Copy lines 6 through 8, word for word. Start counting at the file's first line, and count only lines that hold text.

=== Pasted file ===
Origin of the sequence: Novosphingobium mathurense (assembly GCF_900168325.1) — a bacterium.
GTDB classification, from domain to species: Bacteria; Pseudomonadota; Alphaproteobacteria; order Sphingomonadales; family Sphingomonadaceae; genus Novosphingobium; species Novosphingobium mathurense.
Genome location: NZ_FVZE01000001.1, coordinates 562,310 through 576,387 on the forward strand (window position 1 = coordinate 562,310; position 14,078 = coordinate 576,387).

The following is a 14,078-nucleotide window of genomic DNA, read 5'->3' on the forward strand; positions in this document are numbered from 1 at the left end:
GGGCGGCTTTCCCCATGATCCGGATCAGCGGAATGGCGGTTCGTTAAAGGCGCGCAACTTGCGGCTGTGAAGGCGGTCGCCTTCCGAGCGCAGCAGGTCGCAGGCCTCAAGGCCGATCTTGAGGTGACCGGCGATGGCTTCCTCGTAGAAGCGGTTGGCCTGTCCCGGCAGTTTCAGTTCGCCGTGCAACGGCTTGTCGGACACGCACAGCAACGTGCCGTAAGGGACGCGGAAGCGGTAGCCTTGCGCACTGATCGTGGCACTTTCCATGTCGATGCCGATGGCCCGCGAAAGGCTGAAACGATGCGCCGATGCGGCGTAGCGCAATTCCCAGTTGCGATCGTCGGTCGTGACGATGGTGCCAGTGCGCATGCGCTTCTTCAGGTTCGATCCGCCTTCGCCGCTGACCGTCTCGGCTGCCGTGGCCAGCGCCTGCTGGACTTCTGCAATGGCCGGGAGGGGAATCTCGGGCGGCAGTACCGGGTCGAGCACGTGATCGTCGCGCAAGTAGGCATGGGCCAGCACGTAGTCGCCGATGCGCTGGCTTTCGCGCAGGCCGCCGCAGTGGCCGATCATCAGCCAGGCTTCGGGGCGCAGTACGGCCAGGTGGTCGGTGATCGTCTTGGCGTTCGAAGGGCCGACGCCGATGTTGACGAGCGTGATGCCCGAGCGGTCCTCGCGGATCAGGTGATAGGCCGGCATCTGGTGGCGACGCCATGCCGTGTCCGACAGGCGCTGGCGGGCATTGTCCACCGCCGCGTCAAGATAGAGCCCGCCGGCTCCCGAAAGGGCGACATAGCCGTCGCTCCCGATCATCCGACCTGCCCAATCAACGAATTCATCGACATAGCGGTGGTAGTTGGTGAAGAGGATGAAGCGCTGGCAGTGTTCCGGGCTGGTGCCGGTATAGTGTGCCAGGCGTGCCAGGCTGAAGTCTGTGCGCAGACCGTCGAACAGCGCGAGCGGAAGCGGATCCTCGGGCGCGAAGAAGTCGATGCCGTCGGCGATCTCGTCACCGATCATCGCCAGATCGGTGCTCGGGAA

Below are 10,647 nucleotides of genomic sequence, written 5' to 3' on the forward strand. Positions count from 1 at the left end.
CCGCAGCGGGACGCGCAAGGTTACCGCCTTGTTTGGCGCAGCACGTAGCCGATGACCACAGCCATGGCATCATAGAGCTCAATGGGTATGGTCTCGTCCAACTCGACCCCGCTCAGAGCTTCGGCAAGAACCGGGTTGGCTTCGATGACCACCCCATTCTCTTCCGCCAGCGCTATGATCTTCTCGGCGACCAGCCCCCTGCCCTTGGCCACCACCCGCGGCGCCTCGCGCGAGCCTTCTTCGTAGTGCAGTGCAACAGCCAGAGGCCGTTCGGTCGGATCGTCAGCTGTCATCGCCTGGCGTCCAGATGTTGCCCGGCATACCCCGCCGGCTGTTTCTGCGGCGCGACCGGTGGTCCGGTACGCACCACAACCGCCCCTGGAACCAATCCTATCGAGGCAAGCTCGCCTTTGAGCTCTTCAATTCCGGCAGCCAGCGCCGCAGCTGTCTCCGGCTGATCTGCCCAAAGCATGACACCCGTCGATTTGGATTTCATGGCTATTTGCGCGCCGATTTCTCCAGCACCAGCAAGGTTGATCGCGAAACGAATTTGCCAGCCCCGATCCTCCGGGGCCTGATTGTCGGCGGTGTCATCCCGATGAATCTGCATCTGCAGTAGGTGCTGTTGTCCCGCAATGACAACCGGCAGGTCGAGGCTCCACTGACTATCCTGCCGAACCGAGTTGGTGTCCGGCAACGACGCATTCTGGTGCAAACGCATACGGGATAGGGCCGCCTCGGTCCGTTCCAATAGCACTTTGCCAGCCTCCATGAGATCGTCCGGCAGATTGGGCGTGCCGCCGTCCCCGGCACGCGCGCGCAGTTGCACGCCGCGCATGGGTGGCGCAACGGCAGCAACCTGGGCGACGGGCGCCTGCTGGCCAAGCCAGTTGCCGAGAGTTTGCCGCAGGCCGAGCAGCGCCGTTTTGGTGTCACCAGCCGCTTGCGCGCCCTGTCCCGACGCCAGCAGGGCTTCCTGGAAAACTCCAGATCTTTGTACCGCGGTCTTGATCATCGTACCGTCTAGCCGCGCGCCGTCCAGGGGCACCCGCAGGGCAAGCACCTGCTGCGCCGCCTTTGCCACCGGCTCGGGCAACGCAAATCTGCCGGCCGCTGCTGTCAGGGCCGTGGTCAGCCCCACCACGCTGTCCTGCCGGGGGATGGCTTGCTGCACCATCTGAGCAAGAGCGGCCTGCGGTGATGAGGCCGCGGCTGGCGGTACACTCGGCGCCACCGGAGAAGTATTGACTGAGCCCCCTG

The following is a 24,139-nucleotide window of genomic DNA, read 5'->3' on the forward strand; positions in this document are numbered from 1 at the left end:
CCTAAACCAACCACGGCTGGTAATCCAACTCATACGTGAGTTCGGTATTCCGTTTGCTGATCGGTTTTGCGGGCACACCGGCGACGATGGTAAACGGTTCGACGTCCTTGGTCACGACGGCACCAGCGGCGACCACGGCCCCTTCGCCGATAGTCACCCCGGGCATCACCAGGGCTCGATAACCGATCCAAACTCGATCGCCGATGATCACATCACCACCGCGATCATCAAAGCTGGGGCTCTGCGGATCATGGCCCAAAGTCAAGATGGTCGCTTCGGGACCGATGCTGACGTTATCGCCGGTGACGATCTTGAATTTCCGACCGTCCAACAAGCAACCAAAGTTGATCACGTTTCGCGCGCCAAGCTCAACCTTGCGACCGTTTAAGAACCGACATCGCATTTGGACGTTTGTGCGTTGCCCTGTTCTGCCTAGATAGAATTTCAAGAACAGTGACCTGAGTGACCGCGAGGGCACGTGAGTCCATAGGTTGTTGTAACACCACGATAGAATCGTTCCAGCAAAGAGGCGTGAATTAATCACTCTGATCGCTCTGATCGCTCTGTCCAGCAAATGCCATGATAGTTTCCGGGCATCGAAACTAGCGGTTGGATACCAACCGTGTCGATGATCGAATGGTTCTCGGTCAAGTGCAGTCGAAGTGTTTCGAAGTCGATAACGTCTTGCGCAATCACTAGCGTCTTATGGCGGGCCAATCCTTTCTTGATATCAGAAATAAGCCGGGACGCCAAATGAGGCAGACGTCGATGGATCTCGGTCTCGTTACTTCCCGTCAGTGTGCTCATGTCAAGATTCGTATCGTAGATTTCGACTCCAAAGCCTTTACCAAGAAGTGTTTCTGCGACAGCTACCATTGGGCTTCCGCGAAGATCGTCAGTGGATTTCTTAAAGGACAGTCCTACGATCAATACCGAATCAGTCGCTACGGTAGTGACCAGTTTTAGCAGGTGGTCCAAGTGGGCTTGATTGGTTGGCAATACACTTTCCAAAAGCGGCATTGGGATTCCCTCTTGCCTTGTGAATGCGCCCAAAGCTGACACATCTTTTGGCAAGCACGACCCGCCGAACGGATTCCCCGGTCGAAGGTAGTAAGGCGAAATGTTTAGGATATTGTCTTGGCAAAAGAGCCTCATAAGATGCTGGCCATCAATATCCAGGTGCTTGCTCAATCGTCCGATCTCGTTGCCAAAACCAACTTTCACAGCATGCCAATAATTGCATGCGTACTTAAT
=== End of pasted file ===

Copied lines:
Below are 10,647 nucleotides of genomic sequence, written 5' to 3' on the forward strand. Positions count from 1 at the left end.
CCGCAGCGGGACGCGCAAGGTTACCGCCTTGTTTGGCGCAGCACGTAGCCGATGACCACAGCCATGGCATCATAGAGCTCAATGGGTATGGTCTCGTCCAACTCGACCCCGCTCAGAGCTTCGGCAAGAACCGGGTTGGCTTCGATGACCACCCCATTCTCTTCCGCCAGCGCTATGATCTTCTCGGCGACCAGCCCCCTGCCCTTGGCCACCACCCGCGGCGCCTCGCGCGAGCCTTCTTCGTAGTGCAGTGCAACAGCCAGAGGCCGTTCGGTCGGATCGTCAGCTGTCATCGCCTGGCGTCCAGATGTTGCCCGGCATACCCCGCCGGCTGTTTCTGCGGCGCGACCGGTGGTCCGGTACGCACCACAACCGCCCCTGGAACCAATCCTATCGAGGCAAGCTCGCCTTTGAGCTCTTCAATTCCGGCAGCCAGCGCCGCAGCTGTCTCCGGCTGATCTGCCCAAAGCATGACACCCGTCGATTTGGATTTCATGGCTATTTGCGCGCCGATTTCTCCAGCACCAGCAAGGTTGATCGCGAAACGAATTTGCCAGCCCCGATCCTCCGGGGCCTGATTGTCGGCGGTGTCATCCCGATGAATCTGCATCTGCAGTAGGTGCTGTTGTCCCGCAATGACAACCGGCAGGTCGAGGCTCCACTGACTATCCTGCCGAACCGAGTTGGTGTCCGGCAACGACGCATTCTGGTGCAAACGCATACGGGATAGGGCCGCCTCGGTCCGTTCCAATAGCACTTTGCCAGCCTCCATGAGATCGTCCGGCAGATTGGGCGTGCCGCCGTCCCCGGCACGCGCGCGCAGTTGCACGCCGCGCATGGGTGGCGCAACGGCAGCAACCTGGGCGACGGGCGCCTGCTGGCCAAGCCAGTTGCCGAGAGTTTGCCGCAGGCCGAGCAGCGCCGTTTTGGTGTCACCAGCCGCTTGCGCGCCCTGTCCCGACGCCAGCAGGGCTTCCTGGAAAACTCCAGATCTTTGTACCGCGGTCTTGATCATCGTACCGTCTAGCCGCGCGCCGTCCAGGGGCACCCGCAGGGCAAGCACCTGCTGCGCCGCCTTTGCCACCGGCTCGGGCAACGCAAATCTGCCGGCCGCTGCTGTCAGGGCCGTGGTCAGCCCCACCACGCTGTCCTGCCGGGGGATGGCTTGCTGCACCATCTGAGCAAGAGCGGCCTGCGGTGATGAGGCCGCGGCTGGCGGTACACTCGGCGCCACCGGAGAAGTATTGACTGAGCCCCCTG

The following is a 24,139-nucleotide window of genomic DNA, read 5'->3' on the forward strand; positions in this document are numbered from 1 at the left end: